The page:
Notes from Celtic Connections 2020, part 2

Tue 21

The Big Fling aka Scottish Dance Band Extravaganza: hugely entertaining evening, expertly hosted by Gary Innes himself. At some points felt like in a time machine with the music evoking mental images of dance halls and cèilidhs long gone. Tom Orr’s Mega Cèilidh Dance Band, put together for this event and with a brass section was in the show’s final part actually very good and brought even a taste of Celtic soul music to the proceedings.

Wed 22

Maggie Macinnes gave a wonderful performance of Gaelic songs, throwing herself into it full force, with all her stories, radiant personality and humor and wit – plenty of LOL moments between songs to lighten the usually sad tales in the songs. And it was moving to hear many in the audience singing along in the language that was once entirely forbidden and very recently in the UNESCO list of languages in threat of extinction.

Thu 23

The 20th anniversary celebration of the BBC Scotland Young Traditional Musician of the Year Award was what you’d expect: a string of excellent musicians giving a gala performance that was not necessarily surprising but top notch in every way.

Bruce MacGregor did a fab job as host but the evening’s real star was that omnipresent Celtic Connections spirit: Anna Massie, who not only led the house band but had coordinated the concert and gave her own performance – this on top of everything else she does during the festival! My biggest applause in the entire CC2020 goes to her, not just because of the crushing amount of work she does with different artists during CC but because the quality of her playing never falters. Stunning.

Of the individual performances in the concert, the ones I enjoyed most – they were all great, if course – were Charlie Stewart’s mindblowing fiddle piece (what nuances! what musicianship!), the ladies’ a cappella segment (Emily Smith, Hannah Rarity, Claire Hastings, Robyn Stapleton) and the totally crazed and virtuoso duo act with Mohsen Amini (of Talisk) and Benedict Morris.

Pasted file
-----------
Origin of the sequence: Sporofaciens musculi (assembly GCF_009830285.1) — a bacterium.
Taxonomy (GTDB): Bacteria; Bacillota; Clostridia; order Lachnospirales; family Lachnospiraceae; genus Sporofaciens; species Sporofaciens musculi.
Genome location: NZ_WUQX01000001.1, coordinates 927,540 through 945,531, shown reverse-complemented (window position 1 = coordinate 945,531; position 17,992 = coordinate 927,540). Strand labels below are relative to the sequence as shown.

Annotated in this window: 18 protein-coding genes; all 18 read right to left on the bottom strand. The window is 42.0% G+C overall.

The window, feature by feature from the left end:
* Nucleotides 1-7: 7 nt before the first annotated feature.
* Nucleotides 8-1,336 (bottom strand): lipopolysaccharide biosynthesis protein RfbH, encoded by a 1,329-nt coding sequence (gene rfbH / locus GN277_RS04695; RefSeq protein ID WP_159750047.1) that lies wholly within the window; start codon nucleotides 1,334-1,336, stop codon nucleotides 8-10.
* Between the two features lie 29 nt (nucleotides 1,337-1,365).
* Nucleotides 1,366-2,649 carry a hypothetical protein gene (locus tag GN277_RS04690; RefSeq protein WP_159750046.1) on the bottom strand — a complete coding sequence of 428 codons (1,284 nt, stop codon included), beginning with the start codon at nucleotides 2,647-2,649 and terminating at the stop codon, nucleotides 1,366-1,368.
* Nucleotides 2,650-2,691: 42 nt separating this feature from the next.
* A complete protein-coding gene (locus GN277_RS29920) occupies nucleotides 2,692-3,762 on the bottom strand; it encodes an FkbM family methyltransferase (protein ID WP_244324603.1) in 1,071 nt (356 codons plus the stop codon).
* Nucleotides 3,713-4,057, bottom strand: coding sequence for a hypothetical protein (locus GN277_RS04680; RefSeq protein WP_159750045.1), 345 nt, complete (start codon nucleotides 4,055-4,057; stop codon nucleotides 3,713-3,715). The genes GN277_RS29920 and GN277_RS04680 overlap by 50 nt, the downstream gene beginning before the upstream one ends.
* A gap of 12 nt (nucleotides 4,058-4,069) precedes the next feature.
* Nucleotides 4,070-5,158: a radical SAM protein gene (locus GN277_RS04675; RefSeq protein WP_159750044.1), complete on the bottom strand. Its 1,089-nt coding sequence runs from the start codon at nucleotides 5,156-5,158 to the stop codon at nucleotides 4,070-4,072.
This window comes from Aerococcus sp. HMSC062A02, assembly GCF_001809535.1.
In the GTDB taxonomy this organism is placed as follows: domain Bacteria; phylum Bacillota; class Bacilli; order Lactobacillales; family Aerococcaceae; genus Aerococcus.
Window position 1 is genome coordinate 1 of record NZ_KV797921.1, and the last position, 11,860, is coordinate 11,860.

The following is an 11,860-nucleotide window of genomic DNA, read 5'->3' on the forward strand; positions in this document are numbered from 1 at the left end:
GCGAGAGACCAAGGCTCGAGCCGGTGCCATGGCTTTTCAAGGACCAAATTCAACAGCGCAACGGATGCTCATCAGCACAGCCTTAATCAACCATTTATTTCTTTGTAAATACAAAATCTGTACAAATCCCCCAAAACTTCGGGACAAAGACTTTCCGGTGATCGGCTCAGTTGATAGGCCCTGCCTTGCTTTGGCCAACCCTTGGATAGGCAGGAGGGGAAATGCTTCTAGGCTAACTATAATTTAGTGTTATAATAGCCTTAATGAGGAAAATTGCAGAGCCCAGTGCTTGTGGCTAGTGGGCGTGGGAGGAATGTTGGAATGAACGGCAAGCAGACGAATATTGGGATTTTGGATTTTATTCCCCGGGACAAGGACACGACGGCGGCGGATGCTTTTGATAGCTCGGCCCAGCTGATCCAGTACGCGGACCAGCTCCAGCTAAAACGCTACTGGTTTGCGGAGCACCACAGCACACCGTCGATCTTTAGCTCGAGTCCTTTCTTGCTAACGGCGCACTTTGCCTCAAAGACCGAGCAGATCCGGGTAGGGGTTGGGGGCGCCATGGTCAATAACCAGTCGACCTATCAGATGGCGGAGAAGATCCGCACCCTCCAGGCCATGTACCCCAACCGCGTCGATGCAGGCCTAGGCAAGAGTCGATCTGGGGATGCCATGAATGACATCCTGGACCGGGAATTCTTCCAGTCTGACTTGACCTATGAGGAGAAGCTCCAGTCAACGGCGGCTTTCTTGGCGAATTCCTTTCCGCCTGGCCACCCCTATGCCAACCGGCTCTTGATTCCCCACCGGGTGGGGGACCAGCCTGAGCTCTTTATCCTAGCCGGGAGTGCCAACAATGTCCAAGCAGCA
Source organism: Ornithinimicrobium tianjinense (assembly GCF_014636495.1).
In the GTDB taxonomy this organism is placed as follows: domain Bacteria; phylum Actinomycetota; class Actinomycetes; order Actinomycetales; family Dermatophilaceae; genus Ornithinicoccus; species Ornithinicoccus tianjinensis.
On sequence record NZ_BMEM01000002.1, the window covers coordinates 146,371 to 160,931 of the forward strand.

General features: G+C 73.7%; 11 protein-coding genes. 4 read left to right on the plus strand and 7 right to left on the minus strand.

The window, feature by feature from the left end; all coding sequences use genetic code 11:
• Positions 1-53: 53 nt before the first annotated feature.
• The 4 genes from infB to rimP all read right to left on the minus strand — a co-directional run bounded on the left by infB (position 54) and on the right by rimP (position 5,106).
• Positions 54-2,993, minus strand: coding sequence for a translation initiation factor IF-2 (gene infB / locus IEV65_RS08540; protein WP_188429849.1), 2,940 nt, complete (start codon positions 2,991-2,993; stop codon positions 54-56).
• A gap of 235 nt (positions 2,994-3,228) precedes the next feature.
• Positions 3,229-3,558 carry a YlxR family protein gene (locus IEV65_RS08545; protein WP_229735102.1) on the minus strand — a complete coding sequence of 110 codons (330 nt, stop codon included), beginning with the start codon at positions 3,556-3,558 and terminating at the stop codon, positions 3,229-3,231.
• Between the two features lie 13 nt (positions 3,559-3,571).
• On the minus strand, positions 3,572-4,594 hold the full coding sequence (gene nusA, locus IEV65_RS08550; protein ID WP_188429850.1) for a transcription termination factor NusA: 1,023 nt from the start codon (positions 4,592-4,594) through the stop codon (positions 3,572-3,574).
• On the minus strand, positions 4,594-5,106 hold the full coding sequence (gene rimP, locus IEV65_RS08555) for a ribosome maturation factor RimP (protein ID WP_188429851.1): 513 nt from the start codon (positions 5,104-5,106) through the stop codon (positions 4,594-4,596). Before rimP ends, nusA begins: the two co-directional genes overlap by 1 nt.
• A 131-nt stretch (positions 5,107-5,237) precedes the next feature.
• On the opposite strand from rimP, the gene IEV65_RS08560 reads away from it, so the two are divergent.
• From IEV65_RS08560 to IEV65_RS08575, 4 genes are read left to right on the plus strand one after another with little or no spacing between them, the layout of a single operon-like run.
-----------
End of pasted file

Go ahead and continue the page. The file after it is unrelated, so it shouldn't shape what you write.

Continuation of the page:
Fri 24

The evening’s menu was quite something: Band of Burns, perhaps the biggest newcomer of 2019, supporting none other than Mànran, now appearing in their new lineup.

I have to say I feel two ways about Band of Burns. The concept is lovely but 12 acoustic players and singers would require a level of sound quality the Barrowland Ballroom and the tech used simply could not provide. The trad bits led by the fiddle section worked best but otherwise the eclectic mix of instruments and musical styles felt even a bit counterproductive in this environment, with many in the audience talking quite loudly during the quieter pieces. Ouch.

Mànran also suffered a bit for the not-the-best-possible sound, with the pipes+flutes, acoustic gtr and Kim Carnie’s vocals clearly undermixed. Even Gary Innes’ accordion was swamped at times, leaving the aural center stage to drs and bass and fiddle.

Thankfully, the band itself was in top form and the crowd was celebrating the band’s first decade joyously, so it was great fun despite my hi-fi nerd’s bleating 😉

The new guy on guitar, Aidan Moodie (of Gnoss; he must be very busy now) was very good, and I think Kim Carnie did well, adding a new colour to the palette, and I just wish her singing would have been better mixed at the board. She was also warmly cheered by the crowd, so here’s wishing all the best to the new and exciting Mànran!

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